Learning for Economic Self-Sufficiency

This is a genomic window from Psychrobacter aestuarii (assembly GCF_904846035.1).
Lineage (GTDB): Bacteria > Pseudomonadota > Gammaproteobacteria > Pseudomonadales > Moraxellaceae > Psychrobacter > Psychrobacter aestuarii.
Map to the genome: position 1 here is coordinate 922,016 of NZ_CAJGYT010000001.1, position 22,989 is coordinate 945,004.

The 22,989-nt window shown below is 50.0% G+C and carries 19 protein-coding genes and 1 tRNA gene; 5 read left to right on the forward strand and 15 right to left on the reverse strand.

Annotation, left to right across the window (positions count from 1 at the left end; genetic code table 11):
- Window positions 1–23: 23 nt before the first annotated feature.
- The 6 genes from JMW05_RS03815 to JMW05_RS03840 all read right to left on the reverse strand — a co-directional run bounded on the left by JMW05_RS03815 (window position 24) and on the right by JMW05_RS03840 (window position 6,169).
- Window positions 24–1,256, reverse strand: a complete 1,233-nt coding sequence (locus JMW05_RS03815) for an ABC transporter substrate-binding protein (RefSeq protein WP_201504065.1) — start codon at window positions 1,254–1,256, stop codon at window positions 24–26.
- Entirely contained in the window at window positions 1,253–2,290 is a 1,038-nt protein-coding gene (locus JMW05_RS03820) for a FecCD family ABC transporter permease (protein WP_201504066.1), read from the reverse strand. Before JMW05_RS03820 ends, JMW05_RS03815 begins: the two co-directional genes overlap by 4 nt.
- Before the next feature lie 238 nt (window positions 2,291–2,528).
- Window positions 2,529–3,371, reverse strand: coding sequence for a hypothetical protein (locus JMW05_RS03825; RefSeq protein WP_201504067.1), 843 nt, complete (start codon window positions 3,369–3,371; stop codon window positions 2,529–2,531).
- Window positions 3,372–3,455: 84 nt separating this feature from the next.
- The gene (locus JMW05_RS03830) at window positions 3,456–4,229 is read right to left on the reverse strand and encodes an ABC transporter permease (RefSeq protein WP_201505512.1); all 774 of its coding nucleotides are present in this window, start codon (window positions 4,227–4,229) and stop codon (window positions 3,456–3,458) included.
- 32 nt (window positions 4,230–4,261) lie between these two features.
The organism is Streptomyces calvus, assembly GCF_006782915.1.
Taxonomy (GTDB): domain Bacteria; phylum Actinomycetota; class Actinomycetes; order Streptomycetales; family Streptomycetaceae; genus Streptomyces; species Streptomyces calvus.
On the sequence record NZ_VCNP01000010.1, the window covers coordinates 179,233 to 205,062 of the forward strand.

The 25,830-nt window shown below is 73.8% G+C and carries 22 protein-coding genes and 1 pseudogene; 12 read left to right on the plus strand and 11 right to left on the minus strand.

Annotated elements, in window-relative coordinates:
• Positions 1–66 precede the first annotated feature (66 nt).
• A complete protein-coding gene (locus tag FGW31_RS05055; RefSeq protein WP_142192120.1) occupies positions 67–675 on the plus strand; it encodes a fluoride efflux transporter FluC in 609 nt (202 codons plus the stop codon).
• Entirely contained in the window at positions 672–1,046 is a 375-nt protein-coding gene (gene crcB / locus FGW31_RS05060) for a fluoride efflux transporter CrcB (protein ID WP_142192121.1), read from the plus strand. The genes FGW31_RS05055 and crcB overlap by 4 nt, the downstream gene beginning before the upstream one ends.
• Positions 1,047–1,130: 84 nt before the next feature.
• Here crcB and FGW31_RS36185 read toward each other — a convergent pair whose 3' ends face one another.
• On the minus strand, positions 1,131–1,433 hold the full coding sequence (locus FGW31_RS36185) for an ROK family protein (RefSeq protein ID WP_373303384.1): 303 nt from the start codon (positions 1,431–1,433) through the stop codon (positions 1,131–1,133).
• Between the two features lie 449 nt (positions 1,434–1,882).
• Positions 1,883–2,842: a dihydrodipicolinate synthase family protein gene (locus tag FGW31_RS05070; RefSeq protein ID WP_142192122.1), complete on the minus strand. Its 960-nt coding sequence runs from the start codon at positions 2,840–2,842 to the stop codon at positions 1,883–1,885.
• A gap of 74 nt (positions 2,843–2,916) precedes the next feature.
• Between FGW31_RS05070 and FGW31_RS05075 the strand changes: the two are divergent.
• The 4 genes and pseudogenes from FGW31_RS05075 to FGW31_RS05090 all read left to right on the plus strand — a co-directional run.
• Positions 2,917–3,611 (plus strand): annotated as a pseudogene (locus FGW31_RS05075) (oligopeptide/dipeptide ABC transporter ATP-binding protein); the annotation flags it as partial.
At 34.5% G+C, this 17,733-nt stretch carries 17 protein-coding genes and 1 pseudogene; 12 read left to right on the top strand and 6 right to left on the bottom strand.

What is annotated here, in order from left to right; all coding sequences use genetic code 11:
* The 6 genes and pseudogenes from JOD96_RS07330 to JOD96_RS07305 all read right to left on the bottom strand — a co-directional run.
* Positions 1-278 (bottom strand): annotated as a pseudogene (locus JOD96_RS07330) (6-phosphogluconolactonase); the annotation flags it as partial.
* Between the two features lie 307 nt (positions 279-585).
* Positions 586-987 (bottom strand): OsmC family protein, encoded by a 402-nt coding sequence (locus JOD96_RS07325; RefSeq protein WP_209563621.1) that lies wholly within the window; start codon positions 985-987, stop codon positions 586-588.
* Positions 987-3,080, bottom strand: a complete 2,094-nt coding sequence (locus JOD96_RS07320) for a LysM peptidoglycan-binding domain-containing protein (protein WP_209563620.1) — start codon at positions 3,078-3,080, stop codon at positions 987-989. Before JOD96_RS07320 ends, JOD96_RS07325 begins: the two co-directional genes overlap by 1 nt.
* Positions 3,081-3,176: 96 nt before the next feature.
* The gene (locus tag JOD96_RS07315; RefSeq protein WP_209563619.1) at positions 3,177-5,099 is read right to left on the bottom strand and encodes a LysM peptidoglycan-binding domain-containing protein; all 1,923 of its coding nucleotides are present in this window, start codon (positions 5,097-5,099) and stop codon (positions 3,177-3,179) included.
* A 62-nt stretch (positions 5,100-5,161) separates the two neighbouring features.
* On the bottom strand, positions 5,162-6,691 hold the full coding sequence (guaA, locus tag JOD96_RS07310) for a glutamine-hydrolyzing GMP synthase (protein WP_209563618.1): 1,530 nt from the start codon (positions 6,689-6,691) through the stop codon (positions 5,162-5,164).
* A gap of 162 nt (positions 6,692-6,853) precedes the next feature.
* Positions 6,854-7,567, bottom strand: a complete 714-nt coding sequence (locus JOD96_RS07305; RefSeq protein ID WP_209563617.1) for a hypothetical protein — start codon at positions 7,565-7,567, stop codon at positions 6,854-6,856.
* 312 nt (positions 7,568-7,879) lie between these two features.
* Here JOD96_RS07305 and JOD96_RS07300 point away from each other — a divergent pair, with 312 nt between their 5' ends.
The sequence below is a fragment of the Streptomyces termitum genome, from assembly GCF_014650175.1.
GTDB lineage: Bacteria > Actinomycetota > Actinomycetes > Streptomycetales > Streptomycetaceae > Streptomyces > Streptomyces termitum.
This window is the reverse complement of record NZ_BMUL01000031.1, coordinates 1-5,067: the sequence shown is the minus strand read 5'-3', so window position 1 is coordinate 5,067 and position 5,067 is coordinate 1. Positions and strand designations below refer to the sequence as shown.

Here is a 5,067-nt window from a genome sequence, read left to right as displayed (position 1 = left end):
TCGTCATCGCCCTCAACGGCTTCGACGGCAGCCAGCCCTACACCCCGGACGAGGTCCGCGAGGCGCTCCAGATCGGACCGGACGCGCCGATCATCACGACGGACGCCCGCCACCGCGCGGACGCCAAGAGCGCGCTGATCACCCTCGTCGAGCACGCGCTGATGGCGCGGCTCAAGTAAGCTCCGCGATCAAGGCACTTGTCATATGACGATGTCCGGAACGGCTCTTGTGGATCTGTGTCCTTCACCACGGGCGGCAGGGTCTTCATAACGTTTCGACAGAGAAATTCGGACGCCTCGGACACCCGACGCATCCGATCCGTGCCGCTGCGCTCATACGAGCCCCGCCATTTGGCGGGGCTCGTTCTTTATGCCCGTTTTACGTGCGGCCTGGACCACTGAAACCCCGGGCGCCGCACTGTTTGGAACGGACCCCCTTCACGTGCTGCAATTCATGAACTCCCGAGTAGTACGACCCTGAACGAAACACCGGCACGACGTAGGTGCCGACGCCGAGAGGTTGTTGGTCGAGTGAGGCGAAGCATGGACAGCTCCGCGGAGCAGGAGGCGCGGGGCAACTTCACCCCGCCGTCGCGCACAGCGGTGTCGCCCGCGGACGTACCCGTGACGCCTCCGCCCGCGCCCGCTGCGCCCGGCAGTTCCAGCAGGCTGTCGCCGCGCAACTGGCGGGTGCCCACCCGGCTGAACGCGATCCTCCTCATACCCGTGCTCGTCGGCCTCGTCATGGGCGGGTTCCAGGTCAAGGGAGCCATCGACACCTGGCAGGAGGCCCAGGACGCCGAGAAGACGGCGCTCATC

In a most timely volume addressing many of the connections among current fiscal and employment crises to adult education, Learning for Economic Self-Sufficiency highlights the problems and challenges that low-literate adults encounter in various environments. Moreover, this book presents strategies for addressing the chronic illiteracy among low-income workers. The power of this volume is that the reader gains a holistic view of the complexities of educating a population of low-literate adult learners from various life conditions. From language literacy issues in corrections, the workplace and access to higher education, and migrant workers literacy learning barriers, to technology literacies, and consumerism myths, Learning for Economic Self-Sufficiency goes far deeper than prior volumes in exploring the complex scope of issues face by low-income, low-literate adults as they seek learning for economic self-sufficiency. The overall objective of the book is to help readers explore economic self-sufficiency for low literate and low-income adults from various contexts and the role of adult and higher education in developing these learners for greater economic independence. Noting that literacy is only a first step to economic, mental, and physical health as well as responsible citizenship, each chapter provide specific case examples and recommendations to educators and trainers of adults for creating learning programs and environments to facilitate the development of a more literate and economically stable population.
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